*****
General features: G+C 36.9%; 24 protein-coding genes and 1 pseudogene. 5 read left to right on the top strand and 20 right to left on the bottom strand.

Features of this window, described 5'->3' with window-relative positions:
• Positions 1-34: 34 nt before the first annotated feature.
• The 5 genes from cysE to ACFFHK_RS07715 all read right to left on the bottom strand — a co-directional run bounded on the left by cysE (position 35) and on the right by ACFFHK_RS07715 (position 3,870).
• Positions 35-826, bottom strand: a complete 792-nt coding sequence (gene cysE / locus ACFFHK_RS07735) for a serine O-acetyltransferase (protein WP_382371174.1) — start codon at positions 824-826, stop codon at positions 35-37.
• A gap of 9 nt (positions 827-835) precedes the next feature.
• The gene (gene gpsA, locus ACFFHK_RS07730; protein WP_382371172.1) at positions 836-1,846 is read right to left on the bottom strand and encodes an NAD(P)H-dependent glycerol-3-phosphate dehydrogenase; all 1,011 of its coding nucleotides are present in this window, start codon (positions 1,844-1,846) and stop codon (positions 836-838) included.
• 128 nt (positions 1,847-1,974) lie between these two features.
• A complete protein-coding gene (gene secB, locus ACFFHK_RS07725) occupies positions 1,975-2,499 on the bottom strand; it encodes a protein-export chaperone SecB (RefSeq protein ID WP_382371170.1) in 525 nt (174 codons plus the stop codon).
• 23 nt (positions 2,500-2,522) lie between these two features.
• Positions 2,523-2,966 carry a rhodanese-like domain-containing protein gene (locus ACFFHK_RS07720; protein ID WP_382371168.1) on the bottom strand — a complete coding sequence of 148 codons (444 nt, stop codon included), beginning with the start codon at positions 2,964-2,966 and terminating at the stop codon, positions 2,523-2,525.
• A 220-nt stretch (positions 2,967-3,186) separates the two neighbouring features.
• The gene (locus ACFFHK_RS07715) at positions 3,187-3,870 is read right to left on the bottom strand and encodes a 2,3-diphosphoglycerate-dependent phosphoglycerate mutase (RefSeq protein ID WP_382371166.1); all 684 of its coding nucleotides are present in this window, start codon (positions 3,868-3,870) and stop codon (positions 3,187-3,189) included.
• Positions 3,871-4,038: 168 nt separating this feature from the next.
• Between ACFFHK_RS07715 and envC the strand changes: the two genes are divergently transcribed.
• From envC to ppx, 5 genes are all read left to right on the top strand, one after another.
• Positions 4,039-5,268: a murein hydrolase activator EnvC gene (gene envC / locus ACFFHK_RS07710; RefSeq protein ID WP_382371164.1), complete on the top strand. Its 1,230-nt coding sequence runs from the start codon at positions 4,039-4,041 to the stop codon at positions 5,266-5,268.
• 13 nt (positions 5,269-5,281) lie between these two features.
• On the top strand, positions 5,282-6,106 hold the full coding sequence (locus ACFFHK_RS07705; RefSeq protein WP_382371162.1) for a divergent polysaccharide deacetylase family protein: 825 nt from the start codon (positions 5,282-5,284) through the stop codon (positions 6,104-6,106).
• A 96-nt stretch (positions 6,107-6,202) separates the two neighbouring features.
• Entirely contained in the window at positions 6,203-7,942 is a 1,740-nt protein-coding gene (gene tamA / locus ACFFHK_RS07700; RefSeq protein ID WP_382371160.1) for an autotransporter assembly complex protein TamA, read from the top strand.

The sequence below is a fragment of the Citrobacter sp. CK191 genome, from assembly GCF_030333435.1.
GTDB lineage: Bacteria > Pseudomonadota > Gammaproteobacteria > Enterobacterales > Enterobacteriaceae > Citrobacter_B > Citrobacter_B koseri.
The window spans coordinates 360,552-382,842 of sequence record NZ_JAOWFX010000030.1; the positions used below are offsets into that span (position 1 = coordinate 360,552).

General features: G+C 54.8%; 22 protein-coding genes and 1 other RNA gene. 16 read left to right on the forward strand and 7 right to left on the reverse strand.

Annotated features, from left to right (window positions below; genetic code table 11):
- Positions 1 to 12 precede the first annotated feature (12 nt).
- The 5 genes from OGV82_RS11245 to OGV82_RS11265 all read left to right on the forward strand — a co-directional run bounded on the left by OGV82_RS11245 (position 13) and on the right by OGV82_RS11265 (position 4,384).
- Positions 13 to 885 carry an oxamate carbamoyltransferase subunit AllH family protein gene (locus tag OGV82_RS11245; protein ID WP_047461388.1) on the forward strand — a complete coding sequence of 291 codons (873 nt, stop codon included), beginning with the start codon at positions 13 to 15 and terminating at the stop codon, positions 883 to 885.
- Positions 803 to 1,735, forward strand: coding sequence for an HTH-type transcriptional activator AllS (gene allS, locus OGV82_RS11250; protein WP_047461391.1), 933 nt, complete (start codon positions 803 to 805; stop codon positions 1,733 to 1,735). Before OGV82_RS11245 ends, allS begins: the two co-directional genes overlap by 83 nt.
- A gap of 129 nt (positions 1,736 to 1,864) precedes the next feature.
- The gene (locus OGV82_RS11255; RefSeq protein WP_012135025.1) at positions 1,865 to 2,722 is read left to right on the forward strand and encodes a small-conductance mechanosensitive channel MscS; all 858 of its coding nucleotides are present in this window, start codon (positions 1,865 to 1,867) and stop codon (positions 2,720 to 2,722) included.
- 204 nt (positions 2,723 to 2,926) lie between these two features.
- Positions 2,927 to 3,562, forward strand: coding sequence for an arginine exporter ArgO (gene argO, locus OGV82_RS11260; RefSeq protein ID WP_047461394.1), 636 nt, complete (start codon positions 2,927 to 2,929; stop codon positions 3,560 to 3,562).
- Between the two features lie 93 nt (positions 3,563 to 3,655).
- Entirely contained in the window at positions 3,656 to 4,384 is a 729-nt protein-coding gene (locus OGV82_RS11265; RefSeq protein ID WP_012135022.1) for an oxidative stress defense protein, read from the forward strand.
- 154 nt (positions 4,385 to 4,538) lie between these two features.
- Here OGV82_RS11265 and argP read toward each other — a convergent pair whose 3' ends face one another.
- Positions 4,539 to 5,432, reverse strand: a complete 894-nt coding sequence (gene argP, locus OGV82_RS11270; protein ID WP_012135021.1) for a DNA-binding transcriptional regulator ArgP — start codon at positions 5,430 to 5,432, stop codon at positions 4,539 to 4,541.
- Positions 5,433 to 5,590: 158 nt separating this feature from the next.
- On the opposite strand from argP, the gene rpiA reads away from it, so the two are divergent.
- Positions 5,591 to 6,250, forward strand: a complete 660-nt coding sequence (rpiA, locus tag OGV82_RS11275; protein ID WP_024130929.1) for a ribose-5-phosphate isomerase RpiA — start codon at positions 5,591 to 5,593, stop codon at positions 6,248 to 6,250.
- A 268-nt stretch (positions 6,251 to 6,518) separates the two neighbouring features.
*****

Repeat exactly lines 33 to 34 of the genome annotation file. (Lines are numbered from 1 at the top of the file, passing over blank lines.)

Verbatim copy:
- 204 nt (positions 2,723 to 2,926) lie between these two features.
- Positions 2,927 to 3,562, forward strand: coding sequence for an arginine exporter ArgO (gene argO, locus OGV82_RS11260; RefSeq protein ID WP_047461394.1), 636 nt, complete (start codon positions 2,927 to 2,929; stop codon positions 3,560 to 3,562).